Email marketing has come of age. And we all know what happens with age. Zest, effectiveness and energy diminish. Younger and more effective players emerge. And, before you know it, you're pensioned off!
Which begs the question: Is email marketing, as we know it, doomed?
In its current state, perhaps. But with advancing age comes wisdom. The effectiveness of email is still hamstrung by spam, as we are limited by our inability to get our messages delivered because of spam filters. But email's current problems are merely challenges. And where there are challenges, there are opportunities.
MarketingProfs convened a Thought Leaders Summit of global experts to discuss the issues facing email marketers today. On hand were Chris Baggot, founding partner of ExactTarget; Rok Hrastnik, owner of MarketingStudies.net and author of Unleashing the Marketing and Publishing Power of RSS; Eric Kirby, senior vice-president and general manager for email solutions at DoubleClick; Chris Price, managing director of Permission; Neil Squillante, president of Landing Page Interactive; Jim Sterne, consultant, speaker and founding director of the Web Analytics Association; and Shar VanBoskirk, consulting analyst with Forester Research.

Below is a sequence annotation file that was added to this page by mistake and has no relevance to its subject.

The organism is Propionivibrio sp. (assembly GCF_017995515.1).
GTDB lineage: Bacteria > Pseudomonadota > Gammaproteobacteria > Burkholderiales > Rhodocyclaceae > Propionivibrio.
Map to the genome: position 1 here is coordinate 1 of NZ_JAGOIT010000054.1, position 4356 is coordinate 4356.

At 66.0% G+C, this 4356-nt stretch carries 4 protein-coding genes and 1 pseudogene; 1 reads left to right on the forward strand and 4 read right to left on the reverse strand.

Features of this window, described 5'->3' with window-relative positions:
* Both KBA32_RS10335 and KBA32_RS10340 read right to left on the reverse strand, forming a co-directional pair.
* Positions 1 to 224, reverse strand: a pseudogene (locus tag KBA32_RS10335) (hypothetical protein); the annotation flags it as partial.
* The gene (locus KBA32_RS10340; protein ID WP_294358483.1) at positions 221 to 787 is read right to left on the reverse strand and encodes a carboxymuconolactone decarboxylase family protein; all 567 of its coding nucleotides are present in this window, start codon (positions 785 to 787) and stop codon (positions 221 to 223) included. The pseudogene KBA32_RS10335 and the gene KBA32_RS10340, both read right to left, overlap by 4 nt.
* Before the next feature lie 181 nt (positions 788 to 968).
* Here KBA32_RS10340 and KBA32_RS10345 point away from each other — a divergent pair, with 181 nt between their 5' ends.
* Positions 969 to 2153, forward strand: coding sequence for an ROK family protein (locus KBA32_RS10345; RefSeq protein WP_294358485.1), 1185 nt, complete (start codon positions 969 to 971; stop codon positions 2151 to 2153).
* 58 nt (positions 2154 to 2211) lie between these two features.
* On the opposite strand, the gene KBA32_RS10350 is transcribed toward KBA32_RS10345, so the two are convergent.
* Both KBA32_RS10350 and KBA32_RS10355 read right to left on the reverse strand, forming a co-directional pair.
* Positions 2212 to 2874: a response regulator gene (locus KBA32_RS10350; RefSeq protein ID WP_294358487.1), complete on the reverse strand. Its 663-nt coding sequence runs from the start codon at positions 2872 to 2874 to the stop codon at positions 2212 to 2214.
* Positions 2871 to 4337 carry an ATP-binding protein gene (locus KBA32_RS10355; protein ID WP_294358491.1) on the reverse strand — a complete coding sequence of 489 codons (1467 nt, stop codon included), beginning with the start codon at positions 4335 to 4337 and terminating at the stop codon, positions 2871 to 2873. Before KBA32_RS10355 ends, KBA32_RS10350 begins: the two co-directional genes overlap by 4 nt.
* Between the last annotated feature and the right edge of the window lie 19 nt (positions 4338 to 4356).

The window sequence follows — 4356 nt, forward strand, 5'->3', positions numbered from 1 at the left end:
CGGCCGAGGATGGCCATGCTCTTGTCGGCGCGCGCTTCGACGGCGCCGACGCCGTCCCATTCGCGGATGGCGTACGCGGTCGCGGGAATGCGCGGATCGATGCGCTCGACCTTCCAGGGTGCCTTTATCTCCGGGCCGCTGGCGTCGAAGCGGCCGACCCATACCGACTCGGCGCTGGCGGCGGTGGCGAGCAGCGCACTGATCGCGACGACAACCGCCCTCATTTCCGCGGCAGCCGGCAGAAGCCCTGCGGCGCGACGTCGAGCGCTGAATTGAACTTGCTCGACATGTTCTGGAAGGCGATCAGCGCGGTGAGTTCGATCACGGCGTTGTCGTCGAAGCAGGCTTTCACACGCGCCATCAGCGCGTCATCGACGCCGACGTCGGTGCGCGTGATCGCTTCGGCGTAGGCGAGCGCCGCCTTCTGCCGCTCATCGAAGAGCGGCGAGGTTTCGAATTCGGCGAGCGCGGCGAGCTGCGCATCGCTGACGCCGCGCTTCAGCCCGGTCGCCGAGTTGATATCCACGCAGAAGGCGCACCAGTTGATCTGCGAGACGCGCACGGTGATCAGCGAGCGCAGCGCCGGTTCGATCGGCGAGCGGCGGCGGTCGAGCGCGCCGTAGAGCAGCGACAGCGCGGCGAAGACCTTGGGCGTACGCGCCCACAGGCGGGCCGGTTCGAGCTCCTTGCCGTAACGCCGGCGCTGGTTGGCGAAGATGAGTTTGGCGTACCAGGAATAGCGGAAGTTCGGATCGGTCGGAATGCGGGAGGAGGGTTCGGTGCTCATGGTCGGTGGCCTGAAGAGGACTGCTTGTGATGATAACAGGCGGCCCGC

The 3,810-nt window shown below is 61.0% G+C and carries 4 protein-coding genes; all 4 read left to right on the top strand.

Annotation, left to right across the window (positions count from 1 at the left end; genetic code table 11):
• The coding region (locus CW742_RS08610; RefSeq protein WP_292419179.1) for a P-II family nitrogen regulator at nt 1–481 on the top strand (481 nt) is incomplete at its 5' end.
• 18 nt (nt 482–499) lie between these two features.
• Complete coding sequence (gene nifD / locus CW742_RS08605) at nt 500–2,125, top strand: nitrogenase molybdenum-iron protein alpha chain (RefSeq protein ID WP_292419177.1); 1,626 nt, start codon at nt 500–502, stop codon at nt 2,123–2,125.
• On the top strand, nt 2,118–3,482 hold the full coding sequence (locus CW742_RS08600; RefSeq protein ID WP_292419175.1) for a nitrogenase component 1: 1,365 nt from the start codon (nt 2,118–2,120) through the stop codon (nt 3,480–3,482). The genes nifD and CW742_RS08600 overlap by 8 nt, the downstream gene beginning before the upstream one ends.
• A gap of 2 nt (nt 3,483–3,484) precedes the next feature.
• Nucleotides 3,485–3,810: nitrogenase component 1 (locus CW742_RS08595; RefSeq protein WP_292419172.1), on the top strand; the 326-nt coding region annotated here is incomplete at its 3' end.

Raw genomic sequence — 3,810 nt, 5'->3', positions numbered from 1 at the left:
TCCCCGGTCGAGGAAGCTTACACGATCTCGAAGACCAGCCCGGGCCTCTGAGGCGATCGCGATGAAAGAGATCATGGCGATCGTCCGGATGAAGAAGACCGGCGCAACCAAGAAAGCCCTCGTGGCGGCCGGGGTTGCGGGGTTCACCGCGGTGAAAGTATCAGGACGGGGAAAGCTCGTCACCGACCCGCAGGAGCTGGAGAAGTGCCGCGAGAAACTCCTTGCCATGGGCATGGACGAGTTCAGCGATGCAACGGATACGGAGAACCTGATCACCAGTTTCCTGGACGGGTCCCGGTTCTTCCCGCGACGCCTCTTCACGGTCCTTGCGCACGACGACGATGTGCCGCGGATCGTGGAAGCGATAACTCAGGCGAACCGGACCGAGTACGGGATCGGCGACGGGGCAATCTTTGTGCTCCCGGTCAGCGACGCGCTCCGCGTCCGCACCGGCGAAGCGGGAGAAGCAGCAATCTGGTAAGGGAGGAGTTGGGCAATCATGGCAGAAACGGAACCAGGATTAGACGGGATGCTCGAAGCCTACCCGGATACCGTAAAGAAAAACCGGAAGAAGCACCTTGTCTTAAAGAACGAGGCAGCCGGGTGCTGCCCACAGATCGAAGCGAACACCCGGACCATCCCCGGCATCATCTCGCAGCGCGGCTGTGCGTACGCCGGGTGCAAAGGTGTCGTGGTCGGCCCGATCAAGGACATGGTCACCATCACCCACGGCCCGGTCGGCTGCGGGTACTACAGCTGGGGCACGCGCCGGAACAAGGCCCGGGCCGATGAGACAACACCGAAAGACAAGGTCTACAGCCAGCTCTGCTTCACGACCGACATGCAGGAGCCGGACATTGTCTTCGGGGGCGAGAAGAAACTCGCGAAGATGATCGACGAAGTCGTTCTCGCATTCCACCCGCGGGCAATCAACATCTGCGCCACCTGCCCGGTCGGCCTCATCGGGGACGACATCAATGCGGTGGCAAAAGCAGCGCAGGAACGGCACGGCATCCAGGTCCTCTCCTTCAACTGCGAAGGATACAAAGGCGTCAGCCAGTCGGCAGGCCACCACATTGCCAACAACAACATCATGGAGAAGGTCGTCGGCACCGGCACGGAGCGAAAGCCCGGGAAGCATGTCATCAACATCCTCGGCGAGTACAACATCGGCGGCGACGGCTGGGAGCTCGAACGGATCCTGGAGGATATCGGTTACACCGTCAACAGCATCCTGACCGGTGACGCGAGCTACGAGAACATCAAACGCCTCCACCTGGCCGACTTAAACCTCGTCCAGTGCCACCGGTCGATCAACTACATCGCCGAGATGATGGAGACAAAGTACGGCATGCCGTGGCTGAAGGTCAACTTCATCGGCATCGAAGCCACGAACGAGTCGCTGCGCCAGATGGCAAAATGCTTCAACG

(Here's a complete list of the participants and their bios, as well as links to the audio recording and transcripts.)
On one thing we all agreed: Because of its innate and powerful ability to communicate one-to-one with customers, the essential value of email marketing is unlikely to change. But its cost-effectiveness has been its Achilles heel; so many marketers are now using email that consumers are overwhelmed.
Left to its own devices, email marketing is unlikely to survive. However, if email marketers take responsibility for developing great strategy and execution, we are likely to bring on its evolution.
In fact, the evolution of email marketing is already evident in the issues facing the industry today, as spam and inbox clutter—both big topics of conversation—have made it harder to build and gain results from email marketing.
Take the first step (it's free).
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